Turning to OCCT, the GTX 650 Ti doesn’t maintain the same large lead over the 7850 that it did with Metro thanks to AMD’s more aggressive throttling (and without GPU boost NVIDIA may as well not have any throttling), but reinforcing the fact that these cards are in two different power classes the GTX 650 Ti still ends up drawing less power. In fact it draws less power than the GTX 550 Ti or the GTS 450, the latter of which is not typically a high power card. Even without GPU boost – or perhaps especially without GPU boost – NVIDIA’s high power efficiency is maintained, though at a cost of rendering performance notably weaker than the immediate competition.
A low power GPU combined with open air coolers often leads to very low idle temperatures, and the GTX 650 Ti lives up to that tradition. It’s simply not that often that we see GPUs hit temperatures only a couple of degrees above room temperature. And in the case of Gigabyte’s card with its oversized that’s the lowest idle GPU temperature we’ve ever recorded, once more proving that there’s no kill like overkill.
Moving on to load temperatures we get to see the effectiveness of an open air cooler combined with the relatively low power consumption of the GTX 650 Ti. At 59C under Metro and 65C under OCCT our reference GTX 650 Ti holds up amazingly well, and just wait until we get to the noise readings, since this is where the GTX 650 Ti and 7850 will really stand apart. Meanwhile even with their similar designs the EVGA and Zotac cards both end up being a bit cooler, than the reference GTX 650 Ti. But the real winner is the Gigabyte card and its oversized cooler; 43C with Metro is unheard of, and 50C with OCCT is as equally impressive.
Transitioning to noise measurements we start with idle noise, where there is no great surprise as most cards have long since ceased having loud idle states. The EVGA card is a bit disappointing though, since there’s no great reason why such an open air card should be much above 41db(A).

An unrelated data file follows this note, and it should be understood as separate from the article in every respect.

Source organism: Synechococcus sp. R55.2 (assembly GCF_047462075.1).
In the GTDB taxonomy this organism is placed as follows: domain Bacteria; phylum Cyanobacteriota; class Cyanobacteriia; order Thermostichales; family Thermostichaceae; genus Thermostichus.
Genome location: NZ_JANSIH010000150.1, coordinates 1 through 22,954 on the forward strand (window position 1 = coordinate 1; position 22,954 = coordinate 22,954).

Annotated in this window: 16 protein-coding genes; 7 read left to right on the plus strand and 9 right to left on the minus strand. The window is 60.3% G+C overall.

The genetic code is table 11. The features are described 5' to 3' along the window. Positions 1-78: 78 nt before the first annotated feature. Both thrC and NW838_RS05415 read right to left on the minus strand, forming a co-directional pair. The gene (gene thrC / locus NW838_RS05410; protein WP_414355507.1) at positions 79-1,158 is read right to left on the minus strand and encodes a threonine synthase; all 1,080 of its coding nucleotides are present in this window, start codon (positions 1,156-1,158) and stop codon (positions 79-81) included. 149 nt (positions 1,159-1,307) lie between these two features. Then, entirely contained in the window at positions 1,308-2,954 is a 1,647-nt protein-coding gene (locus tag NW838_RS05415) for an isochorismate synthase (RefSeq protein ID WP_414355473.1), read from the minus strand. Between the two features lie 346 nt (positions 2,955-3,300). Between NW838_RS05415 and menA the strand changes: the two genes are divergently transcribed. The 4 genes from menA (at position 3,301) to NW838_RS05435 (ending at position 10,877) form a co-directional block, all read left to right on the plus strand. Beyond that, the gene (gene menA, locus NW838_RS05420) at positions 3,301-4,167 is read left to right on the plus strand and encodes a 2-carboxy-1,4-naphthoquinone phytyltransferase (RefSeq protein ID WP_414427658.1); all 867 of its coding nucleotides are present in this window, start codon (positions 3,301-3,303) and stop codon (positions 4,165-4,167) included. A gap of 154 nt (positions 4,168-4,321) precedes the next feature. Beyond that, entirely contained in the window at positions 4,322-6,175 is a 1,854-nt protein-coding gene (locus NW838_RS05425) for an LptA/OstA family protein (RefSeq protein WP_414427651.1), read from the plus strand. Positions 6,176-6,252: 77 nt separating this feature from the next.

Taking a look at load noise we finally get to see the full picture. Earlier we had high praises for NVIDIA’s reference design, and this is the reason why. NVIDIA almost always hits a good balance between power, temperature, and noise, and nowhere is this more evident than with the GTX 650 Ti. Peaking at 41.5db(A) with OCCT it barely gets off of the noise floor. Meanwhile AMD’s reference 7850, complete with its blower, is almost 9dB(A) louder. Open air non-reference 7850s won’t be nearly as loud, but this is a reminder of what open air coolers can do, particularly when power consumption is low enough.
The real winner for load noise generation however is not NVIDIA’s reference design or even the Gigabyte card and its oversized cooler; it’s Zotac and their fairly plain open air cooler. Admittedly we’re looking at just a 1dB(A) difference, but if noise is crucial the Zotac card looks particularly good. Meanwhile the EVGA card, though starting out rough, doesn’t end up doing too poorly at load here. 0.3dB(A) is a tiny increase in noise over idle and it’s actually good enough to be in the middle of the pack for our retail cards.
The surprising result is the Gigabyte card, which should have the easiest time cooling. It looks like Gigabyte’s fan curve is a bit more aggressive than the rest of the GTX 650 Ti cards, which helps explain its amazingly low load temperatures, but that means there’s a noise tradeoff. Given the temperatures we’re seeing, Gigabyte was a little too aggressive with their fan curve; had they not then they could have easily swept this entire section.